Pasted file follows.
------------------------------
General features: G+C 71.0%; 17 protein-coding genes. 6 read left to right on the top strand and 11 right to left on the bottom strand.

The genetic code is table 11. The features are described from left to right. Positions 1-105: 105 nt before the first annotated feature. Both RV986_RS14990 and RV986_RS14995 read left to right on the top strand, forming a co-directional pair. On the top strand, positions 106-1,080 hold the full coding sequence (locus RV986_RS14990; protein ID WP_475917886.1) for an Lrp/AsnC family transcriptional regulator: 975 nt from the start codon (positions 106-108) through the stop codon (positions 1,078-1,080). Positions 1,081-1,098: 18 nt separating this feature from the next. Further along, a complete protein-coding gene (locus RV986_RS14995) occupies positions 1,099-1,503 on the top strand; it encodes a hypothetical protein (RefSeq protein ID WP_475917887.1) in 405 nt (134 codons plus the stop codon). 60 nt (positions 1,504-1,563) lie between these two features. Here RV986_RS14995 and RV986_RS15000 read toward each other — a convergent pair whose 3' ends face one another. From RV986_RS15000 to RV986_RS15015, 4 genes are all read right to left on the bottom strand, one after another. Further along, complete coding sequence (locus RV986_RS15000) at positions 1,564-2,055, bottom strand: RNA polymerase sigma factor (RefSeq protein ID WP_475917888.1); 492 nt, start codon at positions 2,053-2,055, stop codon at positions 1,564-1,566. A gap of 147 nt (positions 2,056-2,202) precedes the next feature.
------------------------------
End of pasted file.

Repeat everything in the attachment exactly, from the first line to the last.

General features: G+C 71.0%; 17 protein-coding genes. 6 read left to right on the top strand and 11 right to left on the bottom strand.

The genetic code is table 11. The features are described from left to right. Positions 1-105: 105 nt before the first annotated feature. Both RV986_RS14990 and RV986_RS14995 read left to right on the top strand, forming a co-directional pair. On the top strand, positions 106-1,080 hold the full coding sequence (locus RV986_RS14990; protein ID WP_475917886.1) for an Lrp/AsnC family transcriptional regulator: 975 nt from the start codon (positions 106-108) through the stop codon (positions 1,078-1,080). Positions 1,081-1,098: 18 nt separating this feature from the next. Further along, a complete protein-coding gene (locus RV986_RS14995) occupies positions 1,099-1,503 on the top strand; it encodes a hypothetical protein (RefSeq protein ID WP_475917887.1) in 405 nt (134 codons plus the stop codon). 60 nt (positions 1,504-1,563) lie between these two features. Here RV986_RS14995 and RV986_RS15000 read toward each other — a convergent pair whose 3' ends face one another. From RV986_RS15000 to RV986_RS15015, 4 genes are all read right to left on the bottom strand, one after another. Further along, complete coding sequence (locus RV986_RS15000) at positions 1,564-2,055, bottom strand: RNA polymerase sigma factor (RefSeq protein ID WP_475917888.1); 492 nt, start codon at positions 2,053-2,055, stop codon at positions 1,564-1,566. A gap of 147 nt (positions 2,056-2,202) precedes the next feature.